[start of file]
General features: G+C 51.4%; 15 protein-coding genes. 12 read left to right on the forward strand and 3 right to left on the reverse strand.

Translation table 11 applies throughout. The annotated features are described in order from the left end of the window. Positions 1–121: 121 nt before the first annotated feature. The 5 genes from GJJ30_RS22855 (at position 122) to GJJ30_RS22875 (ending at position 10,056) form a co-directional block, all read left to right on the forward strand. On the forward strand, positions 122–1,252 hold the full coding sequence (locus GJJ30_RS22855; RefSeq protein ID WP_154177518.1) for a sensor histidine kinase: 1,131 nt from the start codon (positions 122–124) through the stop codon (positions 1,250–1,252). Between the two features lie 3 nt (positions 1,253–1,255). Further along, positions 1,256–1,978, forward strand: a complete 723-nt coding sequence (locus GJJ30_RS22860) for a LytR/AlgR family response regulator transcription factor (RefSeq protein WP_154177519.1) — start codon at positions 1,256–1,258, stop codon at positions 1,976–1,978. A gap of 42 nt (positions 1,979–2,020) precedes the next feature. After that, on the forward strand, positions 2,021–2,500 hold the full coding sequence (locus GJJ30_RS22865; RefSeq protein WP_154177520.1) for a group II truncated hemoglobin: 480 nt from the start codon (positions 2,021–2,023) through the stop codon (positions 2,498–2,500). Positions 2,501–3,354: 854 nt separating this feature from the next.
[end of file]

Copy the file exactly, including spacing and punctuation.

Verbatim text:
General features: G+C 51.4%; 15 protein-coding genes. 12 read left to right on the forward strand and 3 right to left on the reverse strand.

Translation table 11 applies throughout. The annotated features are described in order from the left end of the window. Positions 1–121: 121 nt before the first annotated feature. The 5 genes from GJJ30_RS22855 (at position 122) to GJJ30_RS22875 (ending at position 10,056) form a co-directional block, all read left to right on the forward strand. On the forward strand, positions 122–1,252 hold the full coding sequence (locus GJJ30_RS22855; RefSeq protein ID WP_154177518.1) for a sensor histidine kinase: 1,131 nt from the start codon (positions 122–124) through the stop codon (positions 1,250–1,252). Between the two features lie 3 nt (positions 1,253–1,255). Further along, positions 1,256–1,978, forward strand: a complete 723-nt coding sequence (locus GJJ30_RS22860) for a LytR/AlgR family response regulator transcription factor (RefSeq protein WP_154177519.1) — start codon at positions 1,256–1,258, stop codon at positions 1,976–1,978. A gap of 42 nt (positions 1,979–2,020) precedes the next feature. After that, on the forward strand, positions 2,021–2,500 hold the full coding sequence (locus GJJ30_RS22865; RefSeq protein WP_154177520.1) for a group II truncated hemoglobin: 480 nt from the start codon (positions 2,021–2,023) through the stop codon (positions 2,498–2,500). Positions 2,501–3,354: 854 nt separating this feature from the next.